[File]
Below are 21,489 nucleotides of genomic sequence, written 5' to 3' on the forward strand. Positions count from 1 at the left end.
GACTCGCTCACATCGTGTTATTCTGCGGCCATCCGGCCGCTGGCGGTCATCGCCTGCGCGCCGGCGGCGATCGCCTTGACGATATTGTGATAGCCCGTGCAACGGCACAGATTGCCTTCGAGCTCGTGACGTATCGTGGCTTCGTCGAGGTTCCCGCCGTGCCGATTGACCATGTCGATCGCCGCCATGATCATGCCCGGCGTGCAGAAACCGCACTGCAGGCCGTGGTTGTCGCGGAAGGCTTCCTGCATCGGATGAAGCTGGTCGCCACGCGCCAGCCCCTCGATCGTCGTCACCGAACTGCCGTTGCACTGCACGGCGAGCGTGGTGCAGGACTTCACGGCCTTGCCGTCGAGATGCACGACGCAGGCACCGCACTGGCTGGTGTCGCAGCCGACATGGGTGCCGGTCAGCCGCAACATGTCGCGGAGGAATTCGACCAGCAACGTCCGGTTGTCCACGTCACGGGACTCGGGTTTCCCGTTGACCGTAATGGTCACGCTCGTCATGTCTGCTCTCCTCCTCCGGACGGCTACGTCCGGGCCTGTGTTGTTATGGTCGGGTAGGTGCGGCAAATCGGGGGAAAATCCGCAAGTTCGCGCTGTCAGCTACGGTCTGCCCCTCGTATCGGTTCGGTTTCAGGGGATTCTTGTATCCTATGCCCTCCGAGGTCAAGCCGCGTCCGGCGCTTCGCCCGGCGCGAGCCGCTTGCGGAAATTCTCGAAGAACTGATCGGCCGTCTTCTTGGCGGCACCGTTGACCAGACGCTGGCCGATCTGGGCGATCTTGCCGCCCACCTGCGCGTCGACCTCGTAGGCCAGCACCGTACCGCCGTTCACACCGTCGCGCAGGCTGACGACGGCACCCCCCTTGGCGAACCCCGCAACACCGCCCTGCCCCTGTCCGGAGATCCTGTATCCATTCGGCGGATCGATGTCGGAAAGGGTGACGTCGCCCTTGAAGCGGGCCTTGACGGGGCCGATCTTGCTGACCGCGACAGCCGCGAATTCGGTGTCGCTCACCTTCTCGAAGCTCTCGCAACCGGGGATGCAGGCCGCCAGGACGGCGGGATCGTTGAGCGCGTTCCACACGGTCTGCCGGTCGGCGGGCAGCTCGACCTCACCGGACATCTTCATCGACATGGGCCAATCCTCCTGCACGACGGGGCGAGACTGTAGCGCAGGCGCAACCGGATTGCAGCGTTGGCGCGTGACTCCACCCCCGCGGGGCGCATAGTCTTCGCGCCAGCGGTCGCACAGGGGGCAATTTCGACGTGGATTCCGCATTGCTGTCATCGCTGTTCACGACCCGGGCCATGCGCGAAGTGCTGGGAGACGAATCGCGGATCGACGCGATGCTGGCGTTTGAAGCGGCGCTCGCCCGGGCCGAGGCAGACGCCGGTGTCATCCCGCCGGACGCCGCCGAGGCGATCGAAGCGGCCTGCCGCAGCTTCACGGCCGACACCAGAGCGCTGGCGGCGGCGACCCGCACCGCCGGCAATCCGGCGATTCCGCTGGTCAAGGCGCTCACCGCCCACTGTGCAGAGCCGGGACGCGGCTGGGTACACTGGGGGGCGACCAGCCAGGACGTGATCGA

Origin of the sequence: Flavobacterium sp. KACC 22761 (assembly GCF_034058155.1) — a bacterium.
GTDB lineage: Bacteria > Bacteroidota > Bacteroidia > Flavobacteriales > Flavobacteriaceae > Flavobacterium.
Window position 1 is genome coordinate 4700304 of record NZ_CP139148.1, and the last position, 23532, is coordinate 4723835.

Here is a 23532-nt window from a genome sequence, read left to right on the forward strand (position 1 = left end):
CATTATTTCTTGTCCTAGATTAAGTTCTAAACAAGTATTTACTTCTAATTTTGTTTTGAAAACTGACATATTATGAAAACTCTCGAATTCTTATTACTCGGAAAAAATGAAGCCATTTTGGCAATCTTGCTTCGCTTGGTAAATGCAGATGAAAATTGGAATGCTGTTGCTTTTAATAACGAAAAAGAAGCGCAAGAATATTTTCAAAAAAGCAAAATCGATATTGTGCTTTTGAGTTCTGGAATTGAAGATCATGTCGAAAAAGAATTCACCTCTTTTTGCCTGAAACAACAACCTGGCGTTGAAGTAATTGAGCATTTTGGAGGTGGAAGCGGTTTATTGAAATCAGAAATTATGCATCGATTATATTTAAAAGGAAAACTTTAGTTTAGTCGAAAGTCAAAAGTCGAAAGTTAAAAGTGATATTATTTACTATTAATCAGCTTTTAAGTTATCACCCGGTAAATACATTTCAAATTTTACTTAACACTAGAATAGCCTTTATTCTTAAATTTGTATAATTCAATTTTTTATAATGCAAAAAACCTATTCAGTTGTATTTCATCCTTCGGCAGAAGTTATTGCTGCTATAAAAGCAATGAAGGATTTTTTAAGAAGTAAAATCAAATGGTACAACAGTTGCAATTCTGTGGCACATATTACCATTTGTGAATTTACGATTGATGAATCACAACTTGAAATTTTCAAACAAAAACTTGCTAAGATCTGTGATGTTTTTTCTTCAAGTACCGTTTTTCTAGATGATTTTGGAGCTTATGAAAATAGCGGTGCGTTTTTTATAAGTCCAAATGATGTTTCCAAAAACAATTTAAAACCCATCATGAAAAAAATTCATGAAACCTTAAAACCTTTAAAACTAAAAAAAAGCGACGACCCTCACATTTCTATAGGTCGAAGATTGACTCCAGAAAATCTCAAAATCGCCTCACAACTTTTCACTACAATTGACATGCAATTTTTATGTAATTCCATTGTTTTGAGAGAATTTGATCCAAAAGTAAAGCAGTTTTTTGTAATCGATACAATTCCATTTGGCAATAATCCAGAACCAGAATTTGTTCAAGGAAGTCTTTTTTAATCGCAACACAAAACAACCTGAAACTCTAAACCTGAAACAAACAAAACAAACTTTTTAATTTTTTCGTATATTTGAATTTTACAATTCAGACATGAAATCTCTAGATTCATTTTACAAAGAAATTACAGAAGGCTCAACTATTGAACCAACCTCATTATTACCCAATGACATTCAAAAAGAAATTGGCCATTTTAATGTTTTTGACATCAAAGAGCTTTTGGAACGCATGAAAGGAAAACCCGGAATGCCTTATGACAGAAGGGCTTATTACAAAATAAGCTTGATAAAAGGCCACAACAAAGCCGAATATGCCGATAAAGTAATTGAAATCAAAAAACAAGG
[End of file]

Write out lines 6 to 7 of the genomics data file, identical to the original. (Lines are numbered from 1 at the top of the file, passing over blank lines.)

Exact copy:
Here is a 23532-nt window from a genome sequence, read left to right on the forward strand (position 1 = left end):
CATTATTTCTTGTCCTAGATTAAGTTCTAAACAAGTATTTACTTCTAATTTTGTTTTGAAAACTGACATATTATGAAAACTCTCGAATTCTTATTACTCGGAAAAAATGAAGCCATTTTGGCAATCTTGCTTCGCTTGGTAAATGCAGATGAAAATTGGAATGCTGTTGCTTTTAATAACGAAAAAGAAGCGCAAGAATATTTTCAAAAAAGCAAAATCGATATTGTGCTTTTGAGTTCTGGAATTGAAGATCATGTCGAAAAAGAATTCACCTCTTTTTGCCTGAAACAACAACCTGGCGTTGAAGTAATTGAGCATTTTGGAGGTGGAAGCGGTTTATTGAAATCAGAAATTATGCATCGATTATATTTAAAAGGAAAACTTTAGTTTAGTCGAAAGTCAAAAGTCGAAAGTTAAAAGTGATATTATTTACTATTAATCAGCTTTTAAGTTATCACCCGGTAAATACATTTCAAATTTTACTTAACACTAGAATAGCCTTTATTCTTAAATTTGTATAATTCAATTTTTTATAATGCAAAAAACCTATTCAGTTGTATTTCATCCTTCGGCAGAAGTTATTGCTGCTATAAAAGCAATGAAGGATTTTTTAAGAAGTAAAATCAAATGGTACAACAGTTGCAATTCTGTGGCACATATTACCATTTGTGAATTTACGATTGATGAATCACAACTTGAAATTTTCAAACAAAAACTTGCTAAGATCTGTGATGTTTTTTCTTCAAGTACCGTTTTTCTAGATGATTTTGGAGCTTATGAAAATAGCGGTGCGTTTTTTATAAGTCCAAATGATGTTTCCAAAAACAATTTAAAACCCATCATGAAAAAAATTCATGAAACCTTAAAACCTTTAAAACTAAAAAAAAGCGACGACCCTCACATTTCTATAGGTCGAAGATTGACTCCAGAAAATCTCAAAATCGCCTCACAACTTTTCACTACAATTGACATGCAATTTTTATGTAATTCCATTGTTTTGAGAGAATTTGATCCAAAAGTAAAGCAGTTTTTTGTAATCGATACAATTCCATTTGGCAATAATCCAGAACCAGAATTTGTTCAAGGAAGTCTTTTTTAATCGCAACACAAAACAACCTGAAACTCTAAACCTGAAACAAACAAAACAAACTTTTTAATTTTTTCGTATATTTGAATTTTACAATTCAGACATGAAATCTCTAGATTCATTTTACAAAGAAATTACAGAAGGCTCAACTATTGAACCAACCTCATTATTACCCAATGACATTCAAAAAGAAATTGGCCATTTTAATGTTTTTGACATCAAAGAGCTTTTGGAACGCATGAAAGGAAAACCCGGAATGCCTTATGACAGAAGGGCTTATTACAAAATAAGCTTGATAAAAGGCCACAACAAAGCCGAATATGCCGATAAAGTAATTGAAATCAAAAAACAAGG